Title

Re-parameterization for Solid Modeling

Date of Completion

January 2011

Keywords

Engineering, Mechanical

Degree

Ph.D.

Abstract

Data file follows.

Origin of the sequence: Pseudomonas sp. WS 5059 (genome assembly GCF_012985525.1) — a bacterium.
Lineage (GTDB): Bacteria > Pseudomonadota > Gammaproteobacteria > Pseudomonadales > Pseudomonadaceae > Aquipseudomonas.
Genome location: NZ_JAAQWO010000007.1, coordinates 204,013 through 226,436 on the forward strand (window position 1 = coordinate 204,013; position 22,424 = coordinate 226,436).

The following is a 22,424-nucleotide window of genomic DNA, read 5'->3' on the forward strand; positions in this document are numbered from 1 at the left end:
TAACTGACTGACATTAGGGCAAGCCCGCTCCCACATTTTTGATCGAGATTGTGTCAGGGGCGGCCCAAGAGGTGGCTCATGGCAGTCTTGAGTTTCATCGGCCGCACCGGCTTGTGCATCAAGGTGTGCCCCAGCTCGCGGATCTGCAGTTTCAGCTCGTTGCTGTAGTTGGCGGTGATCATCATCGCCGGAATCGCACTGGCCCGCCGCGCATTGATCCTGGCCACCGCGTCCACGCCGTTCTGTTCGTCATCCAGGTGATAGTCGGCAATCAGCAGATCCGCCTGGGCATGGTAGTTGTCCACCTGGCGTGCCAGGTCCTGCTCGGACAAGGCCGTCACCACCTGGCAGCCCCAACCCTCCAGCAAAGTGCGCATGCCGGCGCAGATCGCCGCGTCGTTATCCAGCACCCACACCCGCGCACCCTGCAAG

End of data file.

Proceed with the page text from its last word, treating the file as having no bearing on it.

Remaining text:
My dissertation formulates novel theoretical and computational tools to create and manipulate 3-dimensional solid models of mechanical parts. Specifically, the first set of tools allows useful geometric editing operations of solid models in a manner that is independent of any existing parameterization, which circumvents some of the main difficulties encountered by the commercial CAD packages relying on parametric modeling technology. Further, the second set of tools will focus on the important problem of automatically reconstructing digital geometry of mechanical parts from scanned data, which will include parametric definitions of design and manufacturing features. The proposed novel approach will, in turn, circumvent the heavy and extremely time consuming user interaction required by the currently available methods, and will have a dramatic impact on the robustness and accuracy of the resulting feature based solid models. My recent work has shown that the proposed approach to convert point clouds directly into parameterized feature based solid models is practicable and effective. Some problems that I will explore include: · Robustly building topological maps of faces adjacency; the faces are extracted from the original point cloud; · Effectively searching and extracting largest point cloud subsets corresponding to individual features by feature recognition; · Efficiently fitting parametric solid feature templates into the point cloud subsets; · Accurately controlling position and orientation of features for Boolean operations. ^